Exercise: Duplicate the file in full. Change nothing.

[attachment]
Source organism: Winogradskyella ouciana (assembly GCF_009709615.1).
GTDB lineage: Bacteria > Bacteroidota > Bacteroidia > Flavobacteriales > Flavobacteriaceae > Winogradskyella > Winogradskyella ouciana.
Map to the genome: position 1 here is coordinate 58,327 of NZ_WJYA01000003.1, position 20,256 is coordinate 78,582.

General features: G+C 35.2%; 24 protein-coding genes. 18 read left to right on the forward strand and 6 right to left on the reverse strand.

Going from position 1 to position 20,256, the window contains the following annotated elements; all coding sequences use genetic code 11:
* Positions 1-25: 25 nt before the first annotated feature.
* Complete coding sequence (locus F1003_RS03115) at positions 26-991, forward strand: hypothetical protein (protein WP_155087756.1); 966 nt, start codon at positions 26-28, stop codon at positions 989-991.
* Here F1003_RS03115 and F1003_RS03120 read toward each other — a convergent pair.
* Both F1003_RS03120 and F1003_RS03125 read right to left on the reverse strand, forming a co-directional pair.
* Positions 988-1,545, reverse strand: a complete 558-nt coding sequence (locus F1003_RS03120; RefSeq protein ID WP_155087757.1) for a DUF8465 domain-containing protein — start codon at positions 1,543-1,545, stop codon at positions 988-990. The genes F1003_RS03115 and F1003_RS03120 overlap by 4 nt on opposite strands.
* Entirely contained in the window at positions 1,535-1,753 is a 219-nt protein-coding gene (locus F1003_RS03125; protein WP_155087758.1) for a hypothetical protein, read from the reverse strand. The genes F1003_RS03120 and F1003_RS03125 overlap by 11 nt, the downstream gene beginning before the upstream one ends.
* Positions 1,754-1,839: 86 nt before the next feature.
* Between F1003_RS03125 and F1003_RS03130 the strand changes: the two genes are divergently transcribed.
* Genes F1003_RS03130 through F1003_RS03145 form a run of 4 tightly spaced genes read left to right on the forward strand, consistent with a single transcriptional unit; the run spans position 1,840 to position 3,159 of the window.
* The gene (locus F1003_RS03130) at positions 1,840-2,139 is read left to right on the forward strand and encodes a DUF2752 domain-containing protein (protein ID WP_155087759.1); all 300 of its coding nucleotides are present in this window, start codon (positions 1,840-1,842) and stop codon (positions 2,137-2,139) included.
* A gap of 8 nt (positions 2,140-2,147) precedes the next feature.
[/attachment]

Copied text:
Source organism: Winogradskyella ouciana (assembly GCF_009709615.1).
GTDB lineage: Bacteria > Bacteroidota > Bacteroidia > Flavobacteriales > Flavobacteriaceae > Winogradskyella > Winogradskyella ouciana.
Map to the genome: position 1 here is coordinate 58,327 of NZ_WJYA01000003.1, position 20,256 is coordinate 78,582.

General features: G+C 35.2%; 24 protein-coding genes. 18 read left to right on the forward strand and 6 right to left on the reverse strand.

Going from position 1 to position 20,256, the window contains the following annotated elements; all coding sequences use genetic code 11:
* Positions 1-25: 25 nt before the first annotated feature.
* Complete coding sequence (locus F1003_RS03115) at positions 26-991, forward strand: hypothetical protein (protein WP_155087756.1); 966 nt, start codon at positions 26-28, stop codon at positions 989-991.
* Here F1003_RS03115 and F1003_RS03120 read toward each other — a convergent pair.
* Both F1003_RS03120 and F1003_RS03125 read right to left on the reverse strand, forming a co-directional pair.
* Positions 988-1,545, reverse strand: a complete 558-nt coding sequence (locus F1003_RS03120; RefSeq protein ID WP_155087757.1) for a DUF8465 domain-containing protein — start codon at positions 1,543-1,545, stop codon at positions 988-990. The genes F1003_RS03115 and F1003_RS03120 overlap by 4 nt on opposite strands.
* Entirely contained in the window at positions 1,535-1,753 is a 219-nt protein-coding gene (locus F1003_RS03125; protein WP_155087758.1) for a hypothetical protein, read from the reverse strand. The genes F1003_RS03120 and F1003_RS03125 overlap by 11 nt, the downstream gene beginning before the upstream one ends.
* Positions 1,754-1,839: 86 nt before the next feature.
* Between F1003_RS03125 and F1003_RS03130 the strand changes: the two genes are divergently transcribed.
* Genes F1003_RS03130 through F1003_RS03145 form a run of 4 tightly spaced genes read left to right on the forward strand, consistent with a single transcriptional unit; the run spans position 1,840 to position 3,159 of the window.
* The gene (locus F1003_RS03130) at positions 1,840-2,139 is read left to right on the forward strand and encodes a DUF2752 domain-containing protein (protein ID WP_155087759.1); all 300 of its coding nucleotides are present in this window, start codon (positions 1,840-1,842) and stop codon (positions 2,137-2,139) included.
* A gap of 8 nt (positions 2,140-2,147) precedes the next feature.